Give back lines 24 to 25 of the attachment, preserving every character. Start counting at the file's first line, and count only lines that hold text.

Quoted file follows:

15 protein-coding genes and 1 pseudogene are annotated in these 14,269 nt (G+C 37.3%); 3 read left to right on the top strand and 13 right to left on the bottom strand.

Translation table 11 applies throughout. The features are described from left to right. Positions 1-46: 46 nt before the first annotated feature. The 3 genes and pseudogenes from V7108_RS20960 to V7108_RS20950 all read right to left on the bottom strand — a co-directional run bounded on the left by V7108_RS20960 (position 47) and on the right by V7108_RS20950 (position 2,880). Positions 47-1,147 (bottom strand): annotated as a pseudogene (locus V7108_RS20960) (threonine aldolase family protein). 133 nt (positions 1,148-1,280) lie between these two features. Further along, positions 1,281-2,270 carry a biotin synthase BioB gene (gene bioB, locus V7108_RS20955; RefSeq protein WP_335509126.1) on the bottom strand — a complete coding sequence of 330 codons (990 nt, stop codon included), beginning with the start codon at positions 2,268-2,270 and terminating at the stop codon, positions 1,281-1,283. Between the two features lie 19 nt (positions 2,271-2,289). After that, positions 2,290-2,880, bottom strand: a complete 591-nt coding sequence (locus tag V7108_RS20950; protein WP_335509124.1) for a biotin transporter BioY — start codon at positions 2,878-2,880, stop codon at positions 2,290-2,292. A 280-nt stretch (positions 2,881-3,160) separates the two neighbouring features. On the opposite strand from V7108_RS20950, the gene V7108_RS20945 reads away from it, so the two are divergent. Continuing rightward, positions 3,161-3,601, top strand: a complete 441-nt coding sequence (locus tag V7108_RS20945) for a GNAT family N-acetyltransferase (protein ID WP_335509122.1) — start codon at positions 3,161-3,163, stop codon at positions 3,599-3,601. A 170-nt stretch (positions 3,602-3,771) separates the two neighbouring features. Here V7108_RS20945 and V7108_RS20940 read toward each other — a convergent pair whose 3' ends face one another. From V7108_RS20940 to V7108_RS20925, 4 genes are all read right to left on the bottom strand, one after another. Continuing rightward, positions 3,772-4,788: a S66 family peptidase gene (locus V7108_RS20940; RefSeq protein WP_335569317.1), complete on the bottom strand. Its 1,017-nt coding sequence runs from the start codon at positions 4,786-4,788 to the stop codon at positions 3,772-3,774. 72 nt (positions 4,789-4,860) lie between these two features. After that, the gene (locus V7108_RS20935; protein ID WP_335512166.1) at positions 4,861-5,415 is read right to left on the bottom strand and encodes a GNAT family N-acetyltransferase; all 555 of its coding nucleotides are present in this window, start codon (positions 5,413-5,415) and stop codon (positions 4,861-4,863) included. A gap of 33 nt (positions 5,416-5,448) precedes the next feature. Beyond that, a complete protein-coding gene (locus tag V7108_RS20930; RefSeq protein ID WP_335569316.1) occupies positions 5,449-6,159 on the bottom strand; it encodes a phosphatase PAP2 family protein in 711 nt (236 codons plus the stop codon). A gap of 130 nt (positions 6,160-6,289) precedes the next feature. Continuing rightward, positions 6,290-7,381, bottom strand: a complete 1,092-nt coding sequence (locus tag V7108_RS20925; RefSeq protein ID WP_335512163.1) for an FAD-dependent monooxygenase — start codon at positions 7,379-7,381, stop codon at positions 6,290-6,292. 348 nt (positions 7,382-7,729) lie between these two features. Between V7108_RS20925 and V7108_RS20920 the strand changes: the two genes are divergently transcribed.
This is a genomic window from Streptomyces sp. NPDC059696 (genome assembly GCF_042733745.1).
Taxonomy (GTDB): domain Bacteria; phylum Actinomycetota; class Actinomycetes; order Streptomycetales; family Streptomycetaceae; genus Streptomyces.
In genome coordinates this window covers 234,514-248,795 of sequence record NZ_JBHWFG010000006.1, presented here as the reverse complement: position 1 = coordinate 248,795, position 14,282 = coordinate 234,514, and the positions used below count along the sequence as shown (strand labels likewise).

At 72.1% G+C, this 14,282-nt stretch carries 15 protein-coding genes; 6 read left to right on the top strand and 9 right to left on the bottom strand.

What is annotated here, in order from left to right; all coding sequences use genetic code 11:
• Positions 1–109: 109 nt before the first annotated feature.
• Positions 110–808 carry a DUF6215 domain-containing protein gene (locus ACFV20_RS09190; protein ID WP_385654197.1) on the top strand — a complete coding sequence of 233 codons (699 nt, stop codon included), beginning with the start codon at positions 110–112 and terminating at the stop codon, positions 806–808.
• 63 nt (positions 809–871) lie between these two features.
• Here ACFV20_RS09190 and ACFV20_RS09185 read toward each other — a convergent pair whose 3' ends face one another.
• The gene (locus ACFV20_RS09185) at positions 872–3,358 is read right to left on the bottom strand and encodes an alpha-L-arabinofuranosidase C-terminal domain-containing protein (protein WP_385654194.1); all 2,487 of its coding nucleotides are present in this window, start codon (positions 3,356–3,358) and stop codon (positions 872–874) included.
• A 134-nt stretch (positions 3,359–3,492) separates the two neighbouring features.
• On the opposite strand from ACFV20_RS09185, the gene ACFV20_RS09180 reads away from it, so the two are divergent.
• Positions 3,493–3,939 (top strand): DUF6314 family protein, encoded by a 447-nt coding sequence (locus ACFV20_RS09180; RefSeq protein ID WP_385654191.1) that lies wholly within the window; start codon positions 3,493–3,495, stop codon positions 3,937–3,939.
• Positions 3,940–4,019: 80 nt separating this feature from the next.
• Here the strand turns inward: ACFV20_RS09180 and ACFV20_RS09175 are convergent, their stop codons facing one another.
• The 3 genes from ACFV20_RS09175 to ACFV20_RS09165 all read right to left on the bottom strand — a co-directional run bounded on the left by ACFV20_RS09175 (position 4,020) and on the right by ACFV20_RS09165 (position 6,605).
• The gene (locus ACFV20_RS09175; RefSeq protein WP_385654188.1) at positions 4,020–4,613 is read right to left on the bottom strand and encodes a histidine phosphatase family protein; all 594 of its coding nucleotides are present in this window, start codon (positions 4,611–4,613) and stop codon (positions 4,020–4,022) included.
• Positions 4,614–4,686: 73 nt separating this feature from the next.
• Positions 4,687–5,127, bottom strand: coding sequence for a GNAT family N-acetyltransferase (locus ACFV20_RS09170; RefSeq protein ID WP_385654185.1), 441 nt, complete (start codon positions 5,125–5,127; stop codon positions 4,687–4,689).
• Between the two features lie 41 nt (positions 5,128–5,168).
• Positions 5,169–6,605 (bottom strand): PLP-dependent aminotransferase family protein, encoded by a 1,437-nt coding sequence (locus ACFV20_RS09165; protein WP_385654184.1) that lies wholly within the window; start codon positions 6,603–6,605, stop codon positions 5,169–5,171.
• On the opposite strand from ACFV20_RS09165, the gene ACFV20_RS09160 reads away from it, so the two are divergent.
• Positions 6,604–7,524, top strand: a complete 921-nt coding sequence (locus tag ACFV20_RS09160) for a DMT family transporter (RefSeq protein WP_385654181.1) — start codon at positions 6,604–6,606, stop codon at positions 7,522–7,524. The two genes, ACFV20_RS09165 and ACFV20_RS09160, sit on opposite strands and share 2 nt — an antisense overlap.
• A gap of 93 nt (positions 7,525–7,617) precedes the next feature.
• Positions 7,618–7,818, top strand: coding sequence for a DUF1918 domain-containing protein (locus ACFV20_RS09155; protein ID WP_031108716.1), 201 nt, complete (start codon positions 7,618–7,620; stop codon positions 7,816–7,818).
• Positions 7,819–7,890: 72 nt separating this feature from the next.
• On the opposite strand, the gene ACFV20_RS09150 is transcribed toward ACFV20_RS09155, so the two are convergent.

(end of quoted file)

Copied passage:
• On the opposite strand from ACFV20_RS09165, the gene ACFV20_RS09160 reads away from it, so the two are divergent.
• Positions 6,604–7,524, top strand: a complete 921-nt coding sequence (locus tag ACFV20_RS09160) for a DMT family transporter (RefSeq protein WP_385654181.1) — start codon at positions 6,604–6,606, stop codon at positions 7,522–7,524. The two genes, ACFV20_RS09165 and ACFV20_RS09160, sit on opposite strands and share 2 nt — an antisense overlap.